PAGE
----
• Incorrect Eligibility Determinations:
    Mistakes in determining who qualifies for COBRA coverage or for how long they are eligible. This can happen due to misunderstandings of qualifying events or errors in calculating the coverage period.
  • Improper Premium Calculations:
    Errors in calculating the COBRA premiums, including incorrect amounts, failure to offer the appropriate payment options, or not accounting for allowable premium increases.integrating fmla, ada, cobra & workers' comp
  • Non-Compliance With COBRA Regulations:
    Violating COBRA regulations regarding notice requirements, coverage duration, premium payment deadlines, and other legal obligations.
  • Inadequate Recordkeeping:
    Poor record-keeping practices, such as failing to maintain accurate documentation of COBRA notices sent, premium payments received, and communications with beneficiaries.
  • Inadequate Training of Personnel:
    Insufficient training of staff responsible for COBRA administration, leading to errors in interpreting and applying COBRA rules and regulations.
  • Compliance Oversight:
    Employers should regularly review their COBRA plan administration processes - especially if it "outsources" COBRA administration to a TPA (Third Party Administrator) - to ensure compliance with applicable laws and regulations.
To mitigate these errors, employers and plan administrators should invest in robust COBRA administration training, maintain meticulous records, and regularly audit their COBRA processes to ensure compliance with applicable laws and regulations.

Specific Issues With COBRA Administration

COBRA administration involves a number of notice requirements and timelines, as well as a myriad of other COBRA rules. While anyone reading the COBRA rules can see that you have to identify QBs, send notices on a timely basis, etc., here are a couple of the specific issues that COBRA administrators must be aware of how to:
  • Utilize the COBRA Timeline to your advantage
  • How to offer COBRA during Open Enrollment
  • Integrate COBRA with the FMLA and ADA
  • Collect COBRA premiums
  • Communicate rate changes
  • Offer 'Alternative Coverage' in lieu of COBRA
  • Properly deal with the question of COBRA v Medicare
  • Apply Affirmative Rejections / Waivers
  • Implement "Use Equals Election" Rules
  • When you can terminate COBRA

Excerpts From Our COBRA Training & Certification Program

The following are three of many recommendations from our COBRA Training & Certification Program that help address some of the concerns mentioned above:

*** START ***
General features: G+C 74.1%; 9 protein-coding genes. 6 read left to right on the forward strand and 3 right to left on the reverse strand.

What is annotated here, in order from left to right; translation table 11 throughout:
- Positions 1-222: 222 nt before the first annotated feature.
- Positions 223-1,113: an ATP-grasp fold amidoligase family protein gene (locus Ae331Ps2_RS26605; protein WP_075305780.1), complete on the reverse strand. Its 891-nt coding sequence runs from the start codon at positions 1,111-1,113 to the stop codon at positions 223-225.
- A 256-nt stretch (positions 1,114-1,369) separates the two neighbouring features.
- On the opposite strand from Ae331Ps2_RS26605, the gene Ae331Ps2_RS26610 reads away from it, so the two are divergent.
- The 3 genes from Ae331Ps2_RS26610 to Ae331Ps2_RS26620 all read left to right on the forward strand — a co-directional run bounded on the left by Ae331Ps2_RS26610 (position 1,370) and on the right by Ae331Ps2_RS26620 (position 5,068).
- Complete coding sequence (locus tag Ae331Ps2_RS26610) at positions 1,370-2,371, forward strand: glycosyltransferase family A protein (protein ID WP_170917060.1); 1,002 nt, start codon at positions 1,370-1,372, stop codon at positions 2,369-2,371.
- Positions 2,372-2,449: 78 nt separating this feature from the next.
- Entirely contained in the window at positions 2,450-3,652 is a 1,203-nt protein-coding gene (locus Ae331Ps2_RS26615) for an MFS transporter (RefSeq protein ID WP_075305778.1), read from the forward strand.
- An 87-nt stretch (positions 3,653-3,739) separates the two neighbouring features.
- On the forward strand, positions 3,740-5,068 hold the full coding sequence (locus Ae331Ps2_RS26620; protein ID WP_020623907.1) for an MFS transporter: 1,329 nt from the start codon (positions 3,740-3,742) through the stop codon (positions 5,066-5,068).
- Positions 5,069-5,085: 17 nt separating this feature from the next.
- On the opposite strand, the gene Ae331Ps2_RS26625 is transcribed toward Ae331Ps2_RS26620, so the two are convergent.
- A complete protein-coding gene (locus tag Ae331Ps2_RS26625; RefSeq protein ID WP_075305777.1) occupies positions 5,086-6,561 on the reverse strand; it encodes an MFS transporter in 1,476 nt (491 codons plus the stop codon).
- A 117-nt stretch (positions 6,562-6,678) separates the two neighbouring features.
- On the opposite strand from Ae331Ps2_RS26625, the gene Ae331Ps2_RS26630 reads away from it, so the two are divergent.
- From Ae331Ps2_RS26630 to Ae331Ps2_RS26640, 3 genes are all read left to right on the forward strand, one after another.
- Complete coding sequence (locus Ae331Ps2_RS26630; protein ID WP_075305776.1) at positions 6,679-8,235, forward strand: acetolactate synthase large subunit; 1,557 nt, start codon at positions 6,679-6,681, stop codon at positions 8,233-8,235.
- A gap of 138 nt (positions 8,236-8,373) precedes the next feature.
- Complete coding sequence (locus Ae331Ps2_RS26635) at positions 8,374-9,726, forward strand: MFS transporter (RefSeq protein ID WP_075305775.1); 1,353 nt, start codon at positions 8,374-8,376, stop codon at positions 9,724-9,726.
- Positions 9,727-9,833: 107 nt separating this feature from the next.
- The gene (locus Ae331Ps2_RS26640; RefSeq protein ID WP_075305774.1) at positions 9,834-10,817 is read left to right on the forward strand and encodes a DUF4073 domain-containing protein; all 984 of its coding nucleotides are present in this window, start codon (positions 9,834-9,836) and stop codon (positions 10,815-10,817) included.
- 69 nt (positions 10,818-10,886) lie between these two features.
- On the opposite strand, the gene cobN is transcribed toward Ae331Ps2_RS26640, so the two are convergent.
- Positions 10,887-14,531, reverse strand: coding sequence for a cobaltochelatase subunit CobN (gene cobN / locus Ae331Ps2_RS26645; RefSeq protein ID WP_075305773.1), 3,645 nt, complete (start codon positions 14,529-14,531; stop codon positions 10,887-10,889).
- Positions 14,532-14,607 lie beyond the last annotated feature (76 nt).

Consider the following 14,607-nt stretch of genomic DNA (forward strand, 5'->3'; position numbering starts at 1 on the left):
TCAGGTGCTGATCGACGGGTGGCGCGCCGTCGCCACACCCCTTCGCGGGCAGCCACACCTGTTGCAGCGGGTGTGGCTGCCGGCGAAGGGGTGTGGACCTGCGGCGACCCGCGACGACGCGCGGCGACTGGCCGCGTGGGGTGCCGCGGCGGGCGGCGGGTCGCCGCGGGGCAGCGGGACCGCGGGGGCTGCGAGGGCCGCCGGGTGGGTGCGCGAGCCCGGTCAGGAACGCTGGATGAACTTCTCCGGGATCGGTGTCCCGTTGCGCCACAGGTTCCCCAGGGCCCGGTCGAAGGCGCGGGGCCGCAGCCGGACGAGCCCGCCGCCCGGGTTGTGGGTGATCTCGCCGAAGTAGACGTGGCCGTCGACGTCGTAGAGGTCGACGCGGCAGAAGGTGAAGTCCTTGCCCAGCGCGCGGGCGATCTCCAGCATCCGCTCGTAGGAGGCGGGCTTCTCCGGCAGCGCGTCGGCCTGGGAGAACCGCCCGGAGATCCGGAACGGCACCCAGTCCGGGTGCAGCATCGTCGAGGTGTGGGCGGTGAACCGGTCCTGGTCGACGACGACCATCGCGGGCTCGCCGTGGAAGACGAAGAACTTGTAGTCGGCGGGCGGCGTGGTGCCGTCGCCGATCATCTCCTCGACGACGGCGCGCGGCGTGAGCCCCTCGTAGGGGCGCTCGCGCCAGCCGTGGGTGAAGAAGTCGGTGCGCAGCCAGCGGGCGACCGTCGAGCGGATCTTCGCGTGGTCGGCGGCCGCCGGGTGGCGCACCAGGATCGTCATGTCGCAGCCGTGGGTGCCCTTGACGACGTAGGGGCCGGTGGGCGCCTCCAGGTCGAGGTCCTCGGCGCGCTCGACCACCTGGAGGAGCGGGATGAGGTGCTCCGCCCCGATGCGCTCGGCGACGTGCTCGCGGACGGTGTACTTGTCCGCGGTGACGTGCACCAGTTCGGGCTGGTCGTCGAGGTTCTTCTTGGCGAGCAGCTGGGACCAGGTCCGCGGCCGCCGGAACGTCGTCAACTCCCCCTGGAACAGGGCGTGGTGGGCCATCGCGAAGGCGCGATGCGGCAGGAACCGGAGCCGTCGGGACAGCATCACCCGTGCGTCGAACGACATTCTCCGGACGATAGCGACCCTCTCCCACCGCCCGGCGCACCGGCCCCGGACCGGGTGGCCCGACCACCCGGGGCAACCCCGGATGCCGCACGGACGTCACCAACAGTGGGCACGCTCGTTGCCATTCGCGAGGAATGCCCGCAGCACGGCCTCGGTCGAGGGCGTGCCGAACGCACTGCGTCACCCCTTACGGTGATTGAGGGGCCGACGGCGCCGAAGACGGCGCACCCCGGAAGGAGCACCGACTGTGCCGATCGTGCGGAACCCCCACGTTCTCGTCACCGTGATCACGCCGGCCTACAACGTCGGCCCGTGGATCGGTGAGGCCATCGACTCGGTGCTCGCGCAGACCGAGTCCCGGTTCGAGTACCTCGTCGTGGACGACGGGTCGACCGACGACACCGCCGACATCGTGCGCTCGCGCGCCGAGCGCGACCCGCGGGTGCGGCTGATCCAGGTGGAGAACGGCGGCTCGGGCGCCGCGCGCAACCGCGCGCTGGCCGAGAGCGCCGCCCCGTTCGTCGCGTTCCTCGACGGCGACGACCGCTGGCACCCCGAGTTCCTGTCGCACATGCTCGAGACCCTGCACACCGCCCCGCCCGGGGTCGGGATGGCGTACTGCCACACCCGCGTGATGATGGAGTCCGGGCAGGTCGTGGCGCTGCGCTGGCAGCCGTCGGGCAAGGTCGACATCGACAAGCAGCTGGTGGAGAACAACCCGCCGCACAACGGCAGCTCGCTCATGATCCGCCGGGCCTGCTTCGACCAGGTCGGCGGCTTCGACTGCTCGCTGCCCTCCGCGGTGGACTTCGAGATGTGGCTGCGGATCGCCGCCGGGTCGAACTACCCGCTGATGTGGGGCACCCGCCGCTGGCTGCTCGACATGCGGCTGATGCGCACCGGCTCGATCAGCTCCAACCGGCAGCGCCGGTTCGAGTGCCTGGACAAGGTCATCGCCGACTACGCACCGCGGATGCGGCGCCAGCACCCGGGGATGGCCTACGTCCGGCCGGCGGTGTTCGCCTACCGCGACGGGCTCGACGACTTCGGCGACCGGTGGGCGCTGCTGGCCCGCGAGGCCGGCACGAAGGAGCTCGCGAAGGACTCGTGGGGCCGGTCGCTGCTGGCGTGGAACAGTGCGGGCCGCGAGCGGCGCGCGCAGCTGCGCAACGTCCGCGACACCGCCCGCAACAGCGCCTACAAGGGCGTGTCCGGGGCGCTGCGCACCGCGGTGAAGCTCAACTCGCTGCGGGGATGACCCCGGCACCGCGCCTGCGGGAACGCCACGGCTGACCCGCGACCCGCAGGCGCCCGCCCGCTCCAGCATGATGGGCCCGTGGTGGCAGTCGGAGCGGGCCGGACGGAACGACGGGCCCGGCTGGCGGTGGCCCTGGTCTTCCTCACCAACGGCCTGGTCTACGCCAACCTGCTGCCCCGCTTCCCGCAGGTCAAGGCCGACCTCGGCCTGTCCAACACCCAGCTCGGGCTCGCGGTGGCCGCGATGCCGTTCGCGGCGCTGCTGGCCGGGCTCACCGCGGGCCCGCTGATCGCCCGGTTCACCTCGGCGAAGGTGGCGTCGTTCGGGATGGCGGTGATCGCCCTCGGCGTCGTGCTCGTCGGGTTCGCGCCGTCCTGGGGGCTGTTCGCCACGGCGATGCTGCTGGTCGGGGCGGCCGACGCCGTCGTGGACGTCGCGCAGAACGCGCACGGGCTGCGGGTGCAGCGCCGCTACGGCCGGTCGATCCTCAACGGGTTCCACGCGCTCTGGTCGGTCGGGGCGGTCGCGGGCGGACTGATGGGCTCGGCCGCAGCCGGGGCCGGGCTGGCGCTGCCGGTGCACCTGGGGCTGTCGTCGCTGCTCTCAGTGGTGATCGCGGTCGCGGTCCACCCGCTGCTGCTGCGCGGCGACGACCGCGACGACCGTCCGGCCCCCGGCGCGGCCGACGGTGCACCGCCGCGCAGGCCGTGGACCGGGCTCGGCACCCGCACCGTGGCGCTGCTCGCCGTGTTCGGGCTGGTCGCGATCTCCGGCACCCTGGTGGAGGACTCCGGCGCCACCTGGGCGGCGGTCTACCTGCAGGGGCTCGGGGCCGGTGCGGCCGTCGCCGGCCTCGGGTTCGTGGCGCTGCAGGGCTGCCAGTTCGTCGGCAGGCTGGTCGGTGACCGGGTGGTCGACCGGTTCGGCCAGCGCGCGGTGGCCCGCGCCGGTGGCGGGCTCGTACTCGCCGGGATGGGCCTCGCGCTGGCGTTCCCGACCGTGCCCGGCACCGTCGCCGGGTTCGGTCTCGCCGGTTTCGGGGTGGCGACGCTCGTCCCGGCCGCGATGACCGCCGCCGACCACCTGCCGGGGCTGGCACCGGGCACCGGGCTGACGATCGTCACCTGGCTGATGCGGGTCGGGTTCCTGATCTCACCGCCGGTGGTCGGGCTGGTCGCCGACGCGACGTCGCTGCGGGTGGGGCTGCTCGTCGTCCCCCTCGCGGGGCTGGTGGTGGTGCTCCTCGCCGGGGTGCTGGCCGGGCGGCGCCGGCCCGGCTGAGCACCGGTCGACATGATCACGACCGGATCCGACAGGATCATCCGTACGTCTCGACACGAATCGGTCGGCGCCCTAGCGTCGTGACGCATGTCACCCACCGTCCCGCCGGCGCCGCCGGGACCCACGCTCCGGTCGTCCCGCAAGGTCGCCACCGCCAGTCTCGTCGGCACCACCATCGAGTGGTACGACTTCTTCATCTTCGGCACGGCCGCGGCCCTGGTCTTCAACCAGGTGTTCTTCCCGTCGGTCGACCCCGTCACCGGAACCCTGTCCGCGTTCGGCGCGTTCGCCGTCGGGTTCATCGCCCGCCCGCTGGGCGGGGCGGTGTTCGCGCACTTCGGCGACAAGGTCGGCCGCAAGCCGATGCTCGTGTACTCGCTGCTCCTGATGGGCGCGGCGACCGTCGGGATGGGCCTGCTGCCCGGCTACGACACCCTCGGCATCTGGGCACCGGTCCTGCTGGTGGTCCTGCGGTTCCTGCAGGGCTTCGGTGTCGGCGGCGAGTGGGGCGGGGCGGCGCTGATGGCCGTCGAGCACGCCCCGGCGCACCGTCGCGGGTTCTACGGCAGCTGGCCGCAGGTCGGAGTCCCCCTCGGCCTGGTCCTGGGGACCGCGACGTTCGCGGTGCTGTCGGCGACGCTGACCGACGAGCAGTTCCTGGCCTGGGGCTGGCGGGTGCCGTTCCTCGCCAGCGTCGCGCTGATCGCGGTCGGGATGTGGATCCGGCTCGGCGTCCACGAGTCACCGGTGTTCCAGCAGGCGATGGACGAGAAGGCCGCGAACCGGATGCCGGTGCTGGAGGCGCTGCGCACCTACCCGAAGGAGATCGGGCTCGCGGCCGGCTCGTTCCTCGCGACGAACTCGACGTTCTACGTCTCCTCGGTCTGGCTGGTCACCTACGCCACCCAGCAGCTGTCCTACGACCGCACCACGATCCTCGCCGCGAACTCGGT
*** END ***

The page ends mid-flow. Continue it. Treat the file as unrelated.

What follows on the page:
Excerpt #1: Suggested Procedure For Handling Coverage During The Election & Payment Period:

  • Pend a QB's coverage as of the loss of coverage date
  • During the election and payment period, inform benefit providers who make inquiries that the QB is in a COBRA election and payment period and that coverage will be provided only if and when a proper election is made and payment received
  • If a QB does not elect and pay for COBRA on a timely basis, all pended claims should be denied
  • If a COBRA election is made and payment received, coverage should be retroactively reactivated for the period for which payment is timely received. Claims for this period then should be paid
  • Review and coordinate these procedures with any insurer or stop loss carrier and all in house or third party administrative personnel

Absent such a review and coordination, an insurer might expect and attempt to require the employer to keep coverage in effect - and pay for that coverage - during the election and payment period, regardless of the action ultimately taken by the QB.

Excerpt #2: Administrative Recommendation:

Employers seeking to reduce COBRA liability and better control claims cost should include an affirmative rejection/waiver option on their QE Notices.

Excerpt #3: Termination Of COBRA For Failure To Pay Premiums:

Perhaps the most common reason for the termination of a Qualified Beneficiary's COBRA coverage prior to its natural expiration date is the failure by the QB (or any other person) to pay the premiums due for that coverage.

Put simply, a QB is not eligible for COBRA coverage for any period for which the applicable COBRA premium has not been paid.

Although employers' COBRA administrative systems should be set-up to terminate COBRA coverage automatically upon a failure to pay premiums on a timely basis, there are several special rules in this area that must be taken into account.